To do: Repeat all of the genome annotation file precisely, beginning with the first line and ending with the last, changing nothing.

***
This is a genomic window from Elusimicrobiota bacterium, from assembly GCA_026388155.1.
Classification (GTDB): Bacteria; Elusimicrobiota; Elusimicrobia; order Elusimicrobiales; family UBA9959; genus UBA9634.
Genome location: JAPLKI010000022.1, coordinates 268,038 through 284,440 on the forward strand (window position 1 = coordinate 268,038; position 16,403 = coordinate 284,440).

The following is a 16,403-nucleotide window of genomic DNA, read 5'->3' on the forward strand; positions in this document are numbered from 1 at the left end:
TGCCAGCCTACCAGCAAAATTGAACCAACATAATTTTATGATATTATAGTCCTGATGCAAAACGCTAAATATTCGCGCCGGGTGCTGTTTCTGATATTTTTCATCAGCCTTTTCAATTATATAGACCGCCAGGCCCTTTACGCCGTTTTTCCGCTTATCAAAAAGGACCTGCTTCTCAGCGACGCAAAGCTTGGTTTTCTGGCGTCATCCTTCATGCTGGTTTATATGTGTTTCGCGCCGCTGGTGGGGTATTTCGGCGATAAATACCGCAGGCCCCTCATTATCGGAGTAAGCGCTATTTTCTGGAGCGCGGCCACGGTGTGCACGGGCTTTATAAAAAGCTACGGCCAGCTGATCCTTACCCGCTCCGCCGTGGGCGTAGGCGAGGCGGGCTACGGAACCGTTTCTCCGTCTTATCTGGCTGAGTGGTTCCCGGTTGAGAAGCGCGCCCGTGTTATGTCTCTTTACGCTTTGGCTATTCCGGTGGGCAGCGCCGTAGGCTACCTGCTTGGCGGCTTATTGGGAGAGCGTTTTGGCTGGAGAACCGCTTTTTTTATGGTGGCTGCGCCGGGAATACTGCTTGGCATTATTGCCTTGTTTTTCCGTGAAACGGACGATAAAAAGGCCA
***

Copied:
This is a genomic window from Elusimicrobiota bacterium, from assembly GCA_026388155.1.
Classification (GTDB): Bacteria; Elusimicrobiota; Elusimicrobia; order Elusimicrobiales; family UBA9959; genus UBA9634.
Genome location: JAPLKI010000022.1, coordinates 268,038 through 284,440 on the forward strand (window position 1 = coordinate 268,038; position 16,403 = coordinate 284,440).

The following is a 16,403-nucleotide window of genomic DNA, read 5'->3' on the forward strand; positions in this document are numbered from 1 at the left end:
TGCCAGCCTACCAGCAAAATTGAACCAACATAATTTTATGATATTATAGTCCTGATGCAAAACGCTAAATATTCGCGCCGGGTGCTGTTTCTGATATTTTTCATCAGCCTTTTCAATTATATAGACCGCCAGGCCCTTTACGCCGTTTTTCCGCTTATCAAAAAGGACCTGCTTCTCAGCGACGCAAAGCTTGGTTTTCTGGCGTCATCCTTCATGCTGGTTTATATGTGTTTCGCGCCGCTGGTGGGGTATTTCGGCGATAAATACCGCAGGCCCCTCATTATCGGAGTAAGCGCTATTTTCTGGAGCGCGGCCACGGTGTGCACGGGCTTTATAAAAAGCTACGGCCAGCTGATCCTTACCCGCTCCGCCGTGGGCGTAGGCGAGGCGGGCTACGGAACCGTTTCTCCGTCTTATCTGGCTGAGTGGTTCCCGGTTGAGAAGCGCGCCCGTGTTATGTCTCTTTACGCTTTGGCTATTCCGGTGGGCAGCGCCGTAGGCTACCTGCTTGGCGGCTTATTGGGAGAGCGTTTTGGCTGGAGAACCGCTTTTTTTATGGTGGCTGCGCCGGGAATACTGCTTGGCATTATTGCCTTGTTTTTCCGTGAAACGGACGATAAAAAGGCCA